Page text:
Getting hitched in style Wagon trains circle for Westminster couple's wedding


Bridegroom Rex Penick handled the reins of the first covere wagon, as his father-in-law-to-be, Eddie LaMott, sat beside him, cradling a shotgun.

"I'm so proud to be here, just like Minnie Pearl," the bridegroom said to a friend as the lead wagon of the bridal wagon train turned the corner at Center Street and Gist Road in Westminster.

Yesterday, Terri Gibson and Rex Penick, two wagon train aficionados from Westminster, were married while about 150 friends and family circled their wagons around them at the town's Ag Center.

The bride rode in the last of about 19 wagons and buggies.

"Goin' to Get Hitched," proclaimed the sign on the back of the buggy.

Ms. Gibson wore a long white Western skirt and a fancy white Western blouse and carried a single red rose.

Mr. Penick wore a gray jacket, a cowboy hat, a bolo tie and a broad grin.

The wedding party gathered in a circle of bridal flowers that friends laid out on the grass. Ms. Gibson's 10-year-old son, Jason, gave her away.

The Rev. Charles Acker, pastor of St. Paul's United Methodist Church in New Windsor, presided over the standard Methodist ceremony.

But the crowd was anything but standard.

Guests rode in wagons and buggies, on horses and even donkeys. Many women wore old-style dresses with bonnets. Flowers and ribbons adorned some of the animals' trappings.

One guest, Tony "Two Bears" Farace of New Windsor, showed up in beaded buckskins, with a knife in a beaded sheath at his belt. His trapper's persona clashed with the modern camera he used to snap photos.

Mr. Acker wore a gray felt hat and an old-fashioned frock coat he had borrowed to get into the spirit of the occasion.

Halfway to the Ag Center, he was handed the reins of his buggy. Although he hadn't driven one in 30 years, he said, it came back to him. He drove the rest of the way.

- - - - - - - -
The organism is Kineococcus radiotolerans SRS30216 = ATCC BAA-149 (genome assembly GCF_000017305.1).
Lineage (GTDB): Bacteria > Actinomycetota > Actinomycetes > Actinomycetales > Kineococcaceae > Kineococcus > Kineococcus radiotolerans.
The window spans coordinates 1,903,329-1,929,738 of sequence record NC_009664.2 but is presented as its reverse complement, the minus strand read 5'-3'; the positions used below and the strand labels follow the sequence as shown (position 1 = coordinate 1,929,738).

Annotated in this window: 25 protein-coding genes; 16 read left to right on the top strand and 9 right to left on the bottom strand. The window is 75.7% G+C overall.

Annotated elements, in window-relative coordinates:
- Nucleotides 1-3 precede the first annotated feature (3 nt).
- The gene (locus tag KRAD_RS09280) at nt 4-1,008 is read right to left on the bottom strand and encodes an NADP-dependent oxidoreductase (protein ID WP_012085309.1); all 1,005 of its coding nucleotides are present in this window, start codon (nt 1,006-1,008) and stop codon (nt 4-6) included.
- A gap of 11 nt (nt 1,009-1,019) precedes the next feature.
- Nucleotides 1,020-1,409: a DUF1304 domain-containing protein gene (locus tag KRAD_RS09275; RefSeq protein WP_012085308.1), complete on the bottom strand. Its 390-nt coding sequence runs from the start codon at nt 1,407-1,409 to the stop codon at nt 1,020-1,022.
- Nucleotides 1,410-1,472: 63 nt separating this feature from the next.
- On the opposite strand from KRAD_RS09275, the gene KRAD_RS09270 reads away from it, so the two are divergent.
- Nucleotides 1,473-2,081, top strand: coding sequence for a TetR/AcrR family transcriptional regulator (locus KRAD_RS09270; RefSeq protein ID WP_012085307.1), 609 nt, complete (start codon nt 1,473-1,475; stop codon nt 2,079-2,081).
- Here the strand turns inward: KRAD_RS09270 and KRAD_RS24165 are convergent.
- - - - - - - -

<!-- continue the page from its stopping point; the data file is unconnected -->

Before the ceremony, a Percheron mare named Beclain Becky, pulling the second wagon in line, tried to sneak her face into the back of the bridegroom's wagon to snack on the wedding flowers.

Oney Law Sr. of Bristol, W.Va., directed the wagons, buggies and carts into a circle next to the pines above the pond at the Ag Center.

"I've been in weddings where we hauled the bride in a buggy," he said, but never one with a complete wagon train for an entourage.

He said most guests were wagon-train buffs, who gather about 10 times a year to ride in wagon trains.

"These are all dedicated friends." he said. "There's a lot of effort to it. It's more work than play."

The wagons circled for the ceremony at 11:20 a.m. By 11:50, Mr. Penick and Ms. Gibson were husband and wife, and the wagons headed home on the four-mile drive to the reception.

Before the bride and bridegroom led the way back, black-and-white polka dots and stripes were painted on the mules pulling their wagon.

Mr. Acker said after the wedding that he always tries to individualize every marriage ceremony he conducts. No problem this time.

"It was certainly different," he said, smiling.

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